2 min read

Merit in unfair dismissal claim influences decision on time extension

The Case

Baker v Ian Turner Fencing (2021)

Ian Turner Fencing employed Mr Baker, who alleged his employment was terminated on 15 October 2021 when he refused to have a COVID-19 vaccine. Mr Baker claimed his dismissal was unfair “because his human rights and constitutional rights were being trampled on, the conduct of the Government was deceptive, and he should not be forced to take an ‘experimental poison’”. Mr Baker also claimed that his dismissal was unfair because he “should not be required to participate in a ‘medical trial’”.

On 4 November 2021, Mr Baker tried to file an online application for unfair dismissal with the Fair Work Commission (FWC). However, given he was not familiar with the technology, he filed a blank form. Mr Baker thereafter completed a hard-copy application and posted it to the FWC. The FWC received it on 8 November 2021.

The employer objected to the application being accepted out of time. The FWC listed the matter for hearing to determine if an extension of time should be granted.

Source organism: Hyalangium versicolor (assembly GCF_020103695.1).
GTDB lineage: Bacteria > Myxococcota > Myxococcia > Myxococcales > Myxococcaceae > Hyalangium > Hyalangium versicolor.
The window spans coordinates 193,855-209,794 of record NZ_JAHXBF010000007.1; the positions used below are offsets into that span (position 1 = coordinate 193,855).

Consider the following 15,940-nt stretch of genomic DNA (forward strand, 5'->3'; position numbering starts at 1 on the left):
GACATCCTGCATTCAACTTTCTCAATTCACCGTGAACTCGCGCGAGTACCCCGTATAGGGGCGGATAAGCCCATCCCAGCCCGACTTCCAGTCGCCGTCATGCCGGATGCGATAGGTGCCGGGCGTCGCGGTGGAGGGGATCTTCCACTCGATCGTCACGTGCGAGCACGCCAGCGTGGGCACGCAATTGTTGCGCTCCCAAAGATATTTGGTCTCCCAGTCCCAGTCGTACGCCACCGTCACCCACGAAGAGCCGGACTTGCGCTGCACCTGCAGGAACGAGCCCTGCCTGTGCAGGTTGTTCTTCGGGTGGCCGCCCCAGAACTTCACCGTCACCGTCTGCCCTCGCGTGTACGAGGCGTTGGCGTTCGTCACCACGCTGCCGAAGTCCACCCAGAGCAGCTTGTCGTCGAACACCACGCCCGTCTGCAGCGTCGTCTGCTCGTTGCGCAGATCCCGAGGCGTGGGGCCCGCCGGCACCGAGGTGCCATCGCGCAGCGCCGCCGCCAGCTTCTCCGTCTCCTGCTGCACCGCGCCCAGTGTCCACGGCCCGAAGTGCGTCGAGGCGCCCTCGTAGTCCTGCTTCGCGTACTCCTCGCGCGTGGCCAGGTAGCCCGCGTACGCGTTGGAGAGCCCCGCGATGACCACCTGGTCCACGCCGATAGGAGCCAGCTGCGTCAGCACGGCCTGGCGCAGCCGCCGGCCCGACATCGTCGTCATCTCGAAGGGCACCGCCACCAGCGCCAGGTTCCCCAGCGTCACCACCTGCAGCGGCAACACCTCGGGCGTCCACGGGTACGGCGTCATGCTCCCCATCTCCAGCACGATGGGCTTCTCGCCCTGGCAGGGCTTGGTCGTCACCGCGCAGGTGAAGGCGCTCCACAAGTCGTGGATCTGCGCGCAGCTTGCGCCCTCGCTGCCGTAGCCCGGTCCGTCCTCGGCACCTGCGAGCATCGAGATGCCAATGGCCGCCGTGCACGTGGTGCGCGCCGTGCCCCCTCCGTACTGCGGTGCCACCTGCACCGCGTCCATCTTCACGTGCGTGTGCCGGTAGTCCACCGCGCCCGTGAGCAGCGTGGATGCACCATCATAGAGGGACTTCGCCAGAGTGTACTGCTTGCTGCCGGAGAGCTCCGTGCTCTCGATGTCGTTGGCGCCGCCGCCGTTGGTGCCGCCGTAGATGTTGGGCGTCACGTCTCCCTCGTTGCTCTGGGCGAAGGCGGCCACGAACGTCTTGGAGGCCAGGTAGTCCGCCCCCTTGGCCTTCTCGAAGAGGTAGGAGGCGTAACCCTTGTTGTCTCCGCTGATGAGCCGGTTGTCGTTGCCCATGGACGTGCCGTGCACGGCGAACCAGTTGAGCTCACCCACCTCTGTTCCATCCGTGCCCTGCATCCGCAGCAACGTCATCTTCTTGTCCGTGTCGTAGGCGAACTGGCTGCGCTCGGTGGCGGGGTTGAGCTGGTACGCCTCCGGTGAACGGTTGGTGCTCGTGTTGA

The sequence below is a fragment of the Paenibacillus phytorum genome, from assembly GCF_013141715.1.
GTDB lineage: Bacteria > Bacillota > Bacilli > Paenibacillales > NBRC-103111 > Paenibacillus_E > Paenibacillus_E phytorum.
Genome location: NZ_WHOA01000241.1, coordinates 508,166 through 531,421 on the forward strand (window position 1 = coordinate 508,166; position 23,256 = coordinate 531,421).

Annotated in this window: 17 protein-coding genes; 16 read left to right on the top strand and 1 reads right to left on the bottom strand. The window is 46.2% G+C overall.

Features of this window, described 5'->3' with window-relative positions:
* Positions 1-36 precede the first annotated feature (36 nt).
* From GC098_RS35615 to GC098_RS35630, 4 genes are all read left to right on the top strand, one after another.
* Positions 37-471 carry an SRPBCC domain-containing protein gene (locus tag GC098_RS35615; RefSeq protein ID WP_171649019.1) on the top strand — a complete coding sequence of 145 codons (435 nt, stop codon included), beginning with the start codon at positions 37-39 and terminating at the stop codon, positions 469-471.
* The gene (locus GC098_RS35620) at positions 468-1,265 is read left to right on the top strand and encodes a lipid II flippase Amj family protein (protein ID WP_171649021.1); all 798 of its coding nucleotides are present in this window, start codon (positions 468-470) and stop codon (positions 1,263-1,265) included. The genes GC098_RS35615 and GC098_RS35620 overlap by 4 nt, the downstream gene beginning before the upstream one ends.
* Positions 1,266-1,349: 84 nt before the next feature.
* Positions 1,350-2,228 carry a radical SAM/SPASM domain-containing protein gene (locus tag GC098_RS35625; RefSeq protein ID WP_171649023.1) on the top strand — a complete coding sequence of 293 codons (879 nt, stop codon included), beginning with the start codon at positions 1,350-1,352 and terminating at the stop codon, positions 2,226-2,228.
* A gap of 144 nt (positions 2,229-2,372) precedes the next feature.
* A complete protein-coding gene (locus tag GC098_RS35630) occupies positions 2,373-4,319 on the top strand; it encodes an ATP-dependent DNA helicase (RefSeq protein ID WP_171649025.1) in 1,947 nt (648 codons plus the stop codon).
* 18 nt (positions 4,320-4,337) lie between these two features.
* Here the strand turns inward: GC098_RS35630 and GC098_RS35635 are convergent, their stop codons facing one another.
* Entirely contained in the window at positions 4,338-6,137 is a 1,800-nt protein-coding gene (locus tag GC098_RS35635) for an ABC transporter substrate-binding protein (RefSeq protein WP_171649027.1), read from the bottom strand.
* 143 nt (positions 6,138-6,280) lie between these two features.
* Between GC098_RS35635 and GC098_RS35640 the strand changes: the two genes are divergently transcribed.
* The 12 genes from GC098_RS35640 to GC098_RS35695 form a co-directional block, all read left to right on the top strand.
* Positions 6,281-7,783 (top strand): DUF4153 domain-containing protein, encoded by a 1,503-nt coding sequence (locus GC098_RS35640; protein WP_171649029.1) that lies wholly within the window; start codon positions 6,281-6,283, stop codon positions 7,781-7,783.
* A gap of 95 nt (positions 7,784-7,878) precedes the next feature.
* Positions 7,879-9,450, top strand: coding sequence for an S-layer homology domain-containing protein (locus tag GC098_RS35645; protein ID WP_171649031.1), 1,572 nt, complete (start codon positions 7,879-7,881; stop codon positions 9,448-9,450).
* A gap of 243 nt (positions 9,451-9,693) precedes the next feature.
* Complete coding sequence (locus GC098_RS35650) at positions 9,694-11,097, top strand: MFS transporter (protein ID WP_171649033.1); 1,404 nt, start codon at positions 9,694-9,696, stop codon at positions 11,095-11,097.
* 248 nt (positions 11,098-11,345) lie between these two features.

The Verdict

The FWC rejected the extension of time application and determined:

  • there appeared to be a valid reason for the dismissal given vaccinations were mandated for the industry by a public health order;
  • the application had little merit;
  • Mr Baker knew there was a 21-day time limit for filing the application; and
  • while Mr Baker had tried to file the application online on 4 November 2021, he knew when he failed to lodge it that by posting it, the FWC would receive it outside the 21-day time limit.

The Lessons

This case demonstrates the importance of checking the filing date of applications for unfair dismissal and general protection claims. Not all claims lodged out of time will be accepted. It may be worth raising an objection to an extension of time claim. In this case, the fact the substantive claim had little merit was influential in the decision not to extend time.

Please note: Case law is reported as correct and current at time of publishing. Be aware that cases in lower courts may be appealed and decisions subsequently overturned.

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